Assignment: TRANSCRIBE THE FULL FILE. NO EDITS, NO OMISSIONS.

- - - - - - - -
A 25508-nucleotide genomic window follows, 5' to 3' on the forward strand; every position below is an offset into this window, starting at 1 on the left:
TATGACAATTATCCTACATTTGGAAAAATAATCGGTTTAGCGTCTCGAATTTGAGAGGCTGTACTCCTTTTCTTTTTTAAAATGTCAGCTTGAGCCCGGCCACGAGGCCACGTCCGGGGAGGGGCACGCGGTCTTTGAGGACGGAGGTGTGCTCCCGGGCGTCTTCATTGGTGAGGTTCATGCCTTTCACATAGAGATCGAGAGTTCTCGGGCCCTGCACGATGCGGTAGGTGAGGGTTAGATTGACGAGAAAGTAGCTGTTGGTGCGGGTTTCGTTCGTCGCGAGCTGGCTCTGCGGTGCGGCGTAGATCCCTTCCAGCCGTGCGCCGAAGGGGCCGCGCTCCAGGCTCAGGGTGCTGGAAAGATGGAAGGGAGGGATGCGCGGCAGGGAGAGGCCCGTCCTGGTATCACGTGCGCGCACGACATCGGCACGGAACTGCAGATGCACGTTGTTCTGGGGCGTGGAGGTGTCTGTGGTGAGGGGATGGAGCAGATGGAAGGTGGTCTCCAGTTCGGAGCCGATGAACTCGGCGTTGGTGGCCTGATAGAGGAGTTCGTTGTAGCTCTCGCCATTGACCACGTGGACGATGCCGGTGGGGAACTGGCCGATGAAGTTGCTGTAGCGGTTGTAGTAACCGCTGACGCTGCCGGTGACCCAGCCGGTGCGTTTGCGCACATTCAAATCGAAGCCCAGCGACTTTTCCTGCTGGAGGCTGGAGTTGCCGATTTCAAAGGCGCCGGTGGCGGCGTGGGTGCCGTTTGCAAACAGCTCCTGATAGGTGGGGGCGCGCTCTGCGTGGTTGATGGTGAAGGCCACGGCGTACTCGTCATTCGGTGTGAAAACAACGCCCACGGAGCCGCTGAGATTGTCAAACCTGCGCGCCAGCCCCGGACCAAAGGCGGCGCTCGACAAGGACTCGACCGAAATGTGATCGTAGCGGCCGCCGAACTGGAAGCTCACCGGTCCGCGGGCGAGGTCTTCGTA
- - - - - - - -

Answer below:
A 25508-nucleotide genomic window follows, 5' to 3' on the forward strand; every position below is an offset into this window, starting at 1 on the left:
TATGACAATTATCCTACATTTGGAAAAATAATCGGTTTAGCGTCTCGAATTTGAGAGGCTGTACTCCTTTTCTTTTTTAAAATGTCAGCTTGAGCCCGGCCACGAGGCCACGTCCGGGGAGGGGCACGCGGTCTTTGAGGACGGAGGTGTGCTCCCGGGCGTCTTCATTGGTGAGGTTCATGCCTTTCACATAGAGATCGAGAGTTCTCGGGCCCTGCACGATGCGGTAGGTGAGGGTTAGATTGACGAGAAAGTAGCTGTTGGTGCGGGTTTCGTTCGTCGCGAGCTGGCTCTGCGGTGCGGCGTAGATCCCTTCCAGCCGTGCGCCGAAGGGGCCGCGCTCCAGGCTCAGGGTGCTGGAAAGATGGAAGGGAGGGATGCGCGGCAGGGAGAGGCCCGTCCTGGTATCACGTGCGCGCACGACATCGGCACGGAACTGCAGATGCACGTTGTTCTGGGGCGTGGAGGTGTCTGTGGTGAGGGGATGGAGCAGATGGAAGGTGGTCTCCAGTTCGGAGCCGATGAACTCGGCGTTGGTGGCCTGATAGAGGAGTTCGTTGTAGCTCTCGCCATTGACCACGTGGACGATGCCGGTGGGGAACTGGCCGATGAAGTTGCTGTAGCGGTTGTAGTAACCGCTGACGCTGCCGGTGACCCAGCCGGTGCGTTTGCGCACATTCAAATCGAAGCCCAGCGACTTTTCCTGCTGGAGGCTGGAGTTGCCGATTTCAAAGGCGCCGGTGGCGGCGTGGGTGCCGTTTGCAAACAGCTCCTGATAGGTGGGGGCGCGCTCTGCGTGGTTGATGGTGAAGGCCACGGCGTACTCGTCATTCGGTGTGAAAACAACGCCCACGGAGCCGCTGAGATTGTCAAACCTGCGCGCCAGCCCCGGACCAAAGGCGGCGCTCGACAAGGACTCGACCGAAATGTGATCGTAGCGGCCGCCGAACTGGAAGCTCACCGGTCCGCGGGCGAGGTCTTCGTA